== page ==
Tag Archives: movie review

Senior Year – Movie Review

Senior Year

  • Director: Alex Hardcastle
  • Writers: Andrew Knauer, Arthur Pielli and Brandon Scott Jones
  • Starring: Rebel Wilson, Mary Holland, Sam Richardson, Zoe Chao, Angourie Rice, Jade Bender, Chris Parnell, Alicia Silverstone

Grade: C

There are two ways to play Senior Year, a comedy about a cheerleader who slips into a coma before her senior prom for 20 years and wants to pick back up where she left off. One is the bonkers 21 Jump Street way in which everything is heightened and anything can happen, sending up the same genre it’s clearly pulling from. The other method is to use the insane setup as a way to explore a character who had the best years of their lives taken from them, in a saccharine, rom-com way. Consider it a coming-of-age comedy in which the central character has technically already come of age. Unfortunately for first-time director Alex Hardcastle, he never fully commits to either type of film. 

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Pleasure- Movie Review


  • Director: Ninja Thyberg
  • Writers: Ninja Thyberg, Peter Modestij
  • Starring: Sofia Kappel, Zelda Morrison, Evelyn Claire, Chris Cook, Dana DeArmond, Mark Spiegler

Grade: B

Perspective is an important, understated tool when creating a film. In Ninja Thyberg’s directorial debut, she wields it like a knife. Specifically, Thyberg shows the ins and outs (no pun intended) of the porn industry from a newcomer trying to reach the top of the world. But Pleasure is more than a retread of Boogie Nights (more on that in a minute) with a female protagonist. The film is an unflinching look at the modern porn industry and the deeply rooted misogyny inherent in how it’s run. Of course, the film wouldn’t be nearly as effective without the committed performance of its lead, Sofia Kappel.

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Happening – Movie Review


  • Director: Audrey Diwan
  • Writers: Audrey Diwan, Marcia Romano and Anne Berest
  • Starring: Anamaria Vartolomei, Sandrine Bonnaire, Kacey Mottet Klein, Luana Bajrami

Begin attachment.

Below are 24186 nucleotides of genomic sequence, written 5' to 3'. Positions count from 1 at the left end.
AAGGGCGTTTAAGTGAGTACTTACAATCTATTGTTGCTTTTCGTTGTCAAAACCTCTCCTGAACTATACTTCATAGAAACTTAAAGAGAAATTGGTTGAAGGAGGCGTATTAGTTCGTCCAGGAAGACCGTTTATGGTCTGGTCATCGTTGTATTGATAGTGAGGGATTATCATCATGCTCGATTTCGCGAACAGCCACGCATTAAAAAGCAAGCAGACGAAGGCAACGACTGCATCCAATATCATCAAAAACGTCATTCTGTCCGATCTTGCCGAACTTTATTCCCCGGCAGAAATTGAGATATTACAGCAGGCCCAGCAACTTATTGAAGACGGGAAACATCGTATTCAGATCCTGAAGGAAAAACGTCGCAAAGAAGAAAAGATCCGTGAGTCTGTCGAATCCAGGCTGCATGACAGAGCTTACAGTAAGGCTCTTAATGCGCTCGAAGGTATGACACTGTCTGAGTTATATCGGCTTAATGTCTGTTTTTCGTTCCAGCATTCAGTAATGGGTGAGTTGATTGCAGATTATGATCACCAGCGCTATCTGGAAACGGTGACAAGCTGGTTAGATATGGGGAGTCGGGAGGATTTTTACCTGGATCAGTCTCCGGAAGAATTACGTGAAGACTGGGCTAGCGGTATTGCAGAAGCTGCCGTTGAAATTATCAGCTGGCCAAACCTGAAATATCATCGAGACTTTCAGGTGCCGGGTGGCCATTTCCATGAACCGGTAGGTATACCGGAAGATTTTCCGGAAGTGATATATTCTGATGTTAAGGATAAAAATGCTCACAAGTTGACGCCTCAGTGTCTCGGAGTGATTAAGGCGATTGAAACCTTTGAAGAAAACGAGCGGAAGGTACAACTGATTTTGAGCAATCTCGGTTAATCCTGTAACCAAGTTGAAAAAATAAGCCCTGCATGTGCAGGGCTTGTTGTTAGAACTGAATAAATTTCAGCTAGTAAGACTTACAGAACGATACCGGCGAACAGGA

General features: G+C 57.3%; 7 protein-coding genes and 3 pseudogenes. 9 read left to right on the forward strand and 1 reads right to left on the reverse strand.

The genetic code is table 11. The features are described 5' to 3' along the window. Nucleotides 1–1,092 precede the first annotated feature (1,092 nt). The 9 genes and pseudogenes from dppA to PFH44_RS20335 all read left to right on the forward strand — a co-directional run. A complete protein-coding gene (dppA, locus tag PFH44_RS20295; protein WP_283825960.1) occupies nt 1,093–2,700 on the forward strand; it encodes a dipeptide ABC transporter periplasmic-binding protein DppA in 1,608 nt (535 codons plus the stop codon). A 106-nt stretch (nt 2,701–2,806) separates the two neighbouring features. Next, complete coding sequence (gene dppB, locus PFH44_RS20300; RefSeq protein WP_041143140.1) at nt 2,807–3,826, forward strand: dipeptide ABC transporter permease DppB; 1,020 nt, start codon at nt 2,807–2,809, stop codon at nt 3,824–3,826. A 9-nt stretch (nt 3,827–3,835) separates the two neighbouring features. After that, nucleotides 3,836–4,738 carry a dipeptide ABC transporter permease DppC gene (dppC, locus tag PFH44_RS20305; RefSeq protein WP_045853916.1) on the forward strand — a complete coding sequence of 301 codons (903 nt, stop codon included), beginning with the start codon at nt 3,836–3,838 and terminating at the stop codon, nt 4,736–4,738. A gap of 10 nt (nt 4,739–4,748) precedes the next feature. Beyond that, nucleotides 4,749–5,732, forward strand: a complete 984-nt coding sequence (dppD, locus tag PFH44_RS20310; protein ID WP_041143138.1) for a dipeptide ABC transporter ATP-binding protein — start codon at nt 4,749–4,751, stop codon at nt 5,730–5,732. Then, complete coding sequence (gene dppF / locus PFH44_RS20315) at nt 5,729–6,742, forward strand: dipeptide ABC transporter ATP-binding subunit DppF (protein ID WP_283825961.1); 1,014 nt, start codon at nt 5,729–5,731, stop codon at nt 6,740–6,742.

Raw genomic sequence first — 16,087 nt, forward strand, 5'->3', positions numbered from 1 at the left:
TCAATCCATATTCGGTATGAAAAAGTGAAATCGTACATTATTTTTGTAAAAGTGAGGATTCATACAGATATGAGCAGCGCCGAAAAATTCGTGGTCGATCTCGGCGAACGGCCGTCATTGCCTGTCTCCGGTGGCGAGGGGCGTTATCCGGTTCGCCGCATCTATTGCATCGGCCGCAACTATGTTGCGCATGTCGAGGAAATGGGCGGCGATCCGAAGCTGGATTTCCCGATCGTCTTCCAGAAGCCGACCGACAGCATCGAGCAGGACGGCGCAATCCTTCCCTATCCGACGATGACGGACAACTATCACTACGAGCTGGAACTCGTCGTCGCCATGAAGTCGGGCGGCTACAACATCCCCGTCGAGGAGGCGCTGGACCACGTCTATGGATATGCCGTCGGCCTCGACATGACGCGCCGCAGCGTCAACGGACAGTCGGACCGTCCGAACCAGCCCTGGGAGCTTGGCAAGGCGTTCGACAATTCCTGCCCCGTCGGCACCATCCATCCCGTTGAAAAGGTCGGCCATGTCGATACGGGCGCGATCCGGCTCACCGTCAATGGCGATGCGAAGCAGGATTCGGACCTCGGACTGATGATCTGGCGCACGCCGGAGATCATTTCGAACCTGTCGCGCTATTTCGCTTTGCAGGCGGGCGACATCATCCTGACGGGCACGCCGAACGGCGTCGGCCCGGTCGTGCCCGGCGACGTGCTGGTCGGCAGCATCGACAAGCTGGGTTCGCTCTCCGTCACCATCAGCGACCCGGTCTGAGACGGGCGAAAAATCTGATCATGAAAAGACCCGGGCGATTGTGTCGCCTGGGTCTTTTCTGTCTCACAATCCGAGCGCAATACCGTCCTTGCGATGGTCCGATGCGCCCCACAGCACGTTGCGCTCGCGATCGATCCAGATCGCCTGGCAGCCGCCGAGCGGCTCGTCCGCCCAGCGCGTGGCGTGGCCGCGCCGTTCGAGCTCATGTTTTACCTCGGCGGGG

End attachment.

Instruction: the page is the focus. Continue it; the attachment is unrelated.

Grade: B+

A film about a woman’s search for an abortion could easily feel like a heavy-handed attempt at political relevance, but that is not what Happening is about. Rather, director Audrey Diwan’s sophomore directorial feature grounds its drama in its lead character’s dilemma. It’s no secret that reproductive rights have been a hot-button issue in America for decades, even after the passing of Roe v. Wade – ironically, I screened this film the night before the draft opinion was leaked that would essentially overturn the landmark case. That the film takes place in France in 1963 and still feels as prescient is no small feat.

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Dual – Movie Review


  • Director: Riley Stearns
  • Writers: Riley Stearns
  • Starring: Karen Gillan, Aaron Paul, Beulah Koale, Theo James

Grade: B-

In just a handful of feature films as a writer and director, Riley Stearns has firmly established himself as a connoisseur of dark, deadpan humor. But he uses this style of comedy to effectively explore surprisingly complex themes. 2019’s The Art of Self-Defense used its humor as a way to explore toxic masculinity and the ways it permeates our culture. Dual scratches the surface of bigger ideas, but is less successful in its execution. Stearns is unquestionably a unique voice in the independent film landscape today though, which earns Dual a certain amount of brownie points.